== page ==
San Francisco Fetes Trump on Post-Conviction Fundraising Tour

(Bloomberg) -- Donald Trump raised millions of dollars from technology industry leaders at a campaign event in San Francisco hosted by investor David Sacks that signaled growing interest from Silicon Valley in the former president's comeback bid.

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Wealthy donors converged Thursday at Sacks’s home in San Francisco, where the presumptive Republican nominee addressed attendees for roughly an hour on topics ranging from cryptocurrency to artificial intelligence to preventing deep fakes.

The sold-out dinner brought in $12 million for Trump’s reelection effort, Harmeet Dhillon, a member of the Republican National Committee who attended the fundraiser, posted on social media site X. The Trump campaign did not immediately respond to a request to comment about the money raised.

“It was a crowd who writes big checks,” said Dhillon, a lawyer who counts Trump as a client. Many crypto founders were in the room, she said, along with donors who had previously supported other Republican candidates or Democrats in the past. “It was very encouraging.”

Sacks co-hosted the event at Broadcliff, his house in the Pacific Heights neighborhood, along with investor Chamath Palihapitiya.

With tickets that started at $50,000 for a reception and photo and $300,000 for the dinner, the event generated intense interest in Silicon Valley, particularly because it came on the heels of Trump’s conviction in New York on 34 counts of falsifying records.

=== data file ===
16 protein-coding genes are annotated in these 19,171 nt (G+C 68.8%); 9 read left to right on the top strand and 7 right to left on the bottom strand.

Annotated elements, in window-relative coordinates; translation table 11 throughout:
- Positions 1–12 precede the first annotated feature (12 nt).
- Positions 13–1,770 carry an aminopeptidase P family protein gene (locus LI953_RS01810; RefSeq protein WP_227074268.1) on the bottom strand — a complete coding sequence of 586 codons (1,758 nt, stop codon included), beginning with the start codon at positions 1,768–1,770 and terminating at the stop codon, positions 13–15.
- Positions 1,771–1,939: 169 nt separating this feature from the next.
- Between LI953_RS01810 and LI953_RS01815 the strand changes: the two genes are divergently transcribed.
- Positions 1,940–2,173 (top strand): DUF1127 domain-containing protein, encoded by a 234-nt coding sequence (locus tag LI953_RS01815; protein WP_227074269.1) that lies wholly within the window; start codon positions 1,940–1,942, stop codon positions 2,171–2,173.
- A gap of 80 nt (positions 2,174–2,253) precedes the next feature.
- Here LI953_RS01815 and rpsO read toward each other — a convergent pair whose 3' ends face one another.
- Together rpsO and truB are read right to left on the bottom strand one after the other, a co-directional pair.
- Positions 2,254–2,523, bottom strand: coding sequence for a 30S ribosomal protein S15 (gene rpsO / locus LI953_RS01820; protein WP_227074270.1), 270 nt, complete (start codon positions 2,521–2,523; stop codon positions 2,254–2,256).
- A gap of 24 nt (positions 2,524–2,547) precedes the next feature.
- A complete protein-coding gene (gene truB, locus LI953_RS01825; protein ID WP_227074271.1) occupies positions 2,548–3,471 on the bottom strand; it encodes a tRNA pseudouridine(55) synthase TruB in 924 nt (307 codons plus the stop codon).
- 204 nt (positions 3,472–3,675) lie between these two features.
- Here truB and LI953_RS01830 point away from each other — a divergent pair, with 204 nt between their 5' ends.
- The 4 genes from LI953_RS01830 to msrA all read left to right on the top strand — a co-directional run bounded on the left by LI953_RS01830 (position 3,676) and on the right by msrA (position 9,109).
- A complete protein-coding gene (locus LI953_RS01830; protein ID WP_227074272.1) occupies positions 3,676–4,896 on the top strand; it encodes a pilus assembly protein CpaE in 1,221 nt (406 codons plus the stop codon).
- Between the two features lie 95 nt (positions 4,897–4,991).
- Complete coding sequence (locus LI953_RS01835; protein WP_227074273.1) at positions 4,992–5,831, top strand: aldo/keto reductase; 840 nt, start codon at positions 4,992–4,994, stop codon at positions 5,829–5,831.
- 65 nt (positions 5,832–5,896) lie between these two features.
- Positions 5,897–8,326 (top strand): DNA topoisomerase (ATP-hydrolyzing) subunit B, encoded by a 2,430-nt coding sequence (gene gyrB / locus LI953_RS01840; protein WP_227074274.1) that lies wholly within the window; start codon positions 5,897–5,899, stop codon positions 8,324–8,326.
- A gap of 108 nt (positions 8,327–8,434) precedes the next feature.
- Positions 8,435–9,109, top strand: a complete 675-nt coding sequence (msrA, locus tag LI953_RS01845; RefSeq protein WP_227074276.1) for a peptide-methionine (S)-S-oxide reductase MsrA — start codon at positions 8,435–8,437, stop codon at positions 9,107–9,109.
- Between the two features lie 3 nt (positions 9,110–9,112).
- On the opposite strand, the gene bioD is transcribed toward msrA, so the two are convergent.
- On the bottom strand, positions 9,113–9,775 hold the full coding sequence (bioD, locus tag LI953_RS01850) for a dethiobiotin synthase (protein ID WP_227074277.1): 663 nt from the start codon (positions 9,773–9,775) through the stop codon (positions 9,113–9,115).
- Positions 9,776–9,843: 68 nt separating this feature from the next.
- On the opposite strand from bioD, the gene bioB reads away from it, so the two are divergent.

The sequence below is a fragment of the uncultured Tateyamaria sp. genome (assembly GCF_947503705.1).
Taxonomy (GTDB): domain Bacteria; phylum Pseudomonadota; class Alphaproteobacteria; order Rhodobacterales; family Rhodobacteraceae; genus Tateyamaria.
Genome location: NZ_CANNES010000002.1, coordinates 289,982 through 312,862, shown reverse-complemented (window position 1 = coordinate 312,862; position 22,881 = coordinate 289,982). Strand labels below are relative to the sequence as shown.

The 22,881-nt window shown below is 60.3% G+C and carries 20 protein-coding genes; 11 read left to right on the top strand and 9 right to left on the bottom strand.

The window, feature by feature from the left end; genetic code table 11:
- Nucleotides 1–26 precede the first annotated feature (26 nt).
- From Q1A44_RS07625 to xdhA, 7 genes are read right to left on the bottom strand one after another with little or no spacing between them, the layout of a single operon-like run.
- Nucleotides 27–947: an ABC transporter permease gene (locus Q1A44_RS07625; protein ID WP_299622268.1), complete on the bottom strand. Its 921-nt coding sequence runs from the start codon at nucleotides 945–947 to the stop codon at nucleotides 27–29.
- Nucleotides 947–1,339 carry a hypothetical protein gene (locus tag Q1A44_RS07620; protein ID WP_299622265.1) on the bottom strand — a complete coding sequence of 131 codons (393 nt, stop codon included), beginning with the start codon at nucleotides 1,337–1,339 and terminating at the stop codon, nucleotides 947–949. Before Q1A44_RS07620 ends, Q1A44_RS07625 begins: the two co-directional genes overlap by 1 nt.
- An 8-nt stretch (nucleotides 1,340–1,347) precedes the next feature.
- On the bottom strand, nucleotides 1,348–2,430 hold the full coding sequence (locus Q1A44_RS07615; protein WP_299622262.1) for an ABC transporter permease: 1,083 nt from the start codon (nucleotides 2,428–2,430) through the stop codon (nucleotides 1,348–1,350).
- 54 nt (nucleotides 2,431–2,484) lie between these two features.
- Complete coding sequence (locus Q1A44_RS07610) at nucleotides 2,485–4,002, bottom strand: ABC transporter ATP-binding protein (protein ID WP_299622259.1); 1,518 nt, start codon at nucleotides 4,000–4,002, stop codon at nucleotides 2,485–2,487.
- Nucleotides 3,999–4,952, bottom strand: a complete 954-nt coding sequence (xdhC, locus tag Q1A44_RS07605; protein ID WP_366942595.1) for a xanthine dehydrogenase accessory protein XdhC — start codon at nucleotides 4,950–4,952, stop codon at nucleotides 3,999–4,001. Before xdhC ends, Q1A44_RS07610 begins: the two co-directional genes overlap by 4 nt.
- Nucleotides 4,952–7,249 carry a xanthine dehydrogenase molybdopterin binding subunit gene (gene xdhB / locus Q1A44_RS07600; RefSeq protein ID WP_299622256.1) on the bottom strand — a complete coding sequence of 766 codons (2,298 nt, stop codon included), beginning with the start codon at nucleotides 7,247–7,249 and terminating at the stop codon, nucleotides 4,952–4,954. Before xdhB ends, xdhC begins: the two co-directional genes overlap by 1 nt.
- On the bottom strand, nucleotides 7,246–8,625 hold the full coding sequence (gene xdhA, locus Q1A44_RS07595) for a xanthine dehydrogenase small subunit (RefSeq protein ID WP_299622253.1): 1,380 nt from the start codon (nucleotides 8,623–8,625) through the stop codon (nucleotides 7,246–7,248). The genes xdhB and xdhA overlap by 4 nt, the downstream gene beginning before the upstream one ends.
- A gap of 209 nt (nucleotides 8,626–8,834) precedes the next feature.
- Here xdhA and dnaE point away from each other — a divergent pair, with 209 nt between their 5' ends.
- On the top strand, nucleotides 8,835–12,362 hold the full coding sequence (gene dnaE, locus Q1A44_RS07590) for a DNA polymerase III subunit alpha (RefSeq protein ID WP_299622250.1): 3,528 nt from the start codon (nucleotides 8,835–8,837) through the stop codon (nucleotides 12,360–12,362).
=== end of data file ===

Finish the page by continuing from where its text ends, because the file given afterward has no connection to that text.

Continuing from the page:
On Thursday night, several blocks of the tony Pacific Heights neighborhood were blocked off with barricades for the event. Puzzled passersby paused to watch crowds of flag-waving pro-Trump demonstrators.

That verdict has been followed by a swell of support for Trump in some corners of the tech world, including from Doug Leone, a former leader at the prestigious venture firm Sequoia Capital, and Shaun Maguire, a Sequoia partner who said last week he was giving $300,000 to Trump’s reelection. Other donors include Jacob Helberg, a senior adviser to the chief executive officer of Palantir Technologies Inc., who also planned to attend the fundraiser, according to a person familiar with the matter who asked not to be identified discussing private information.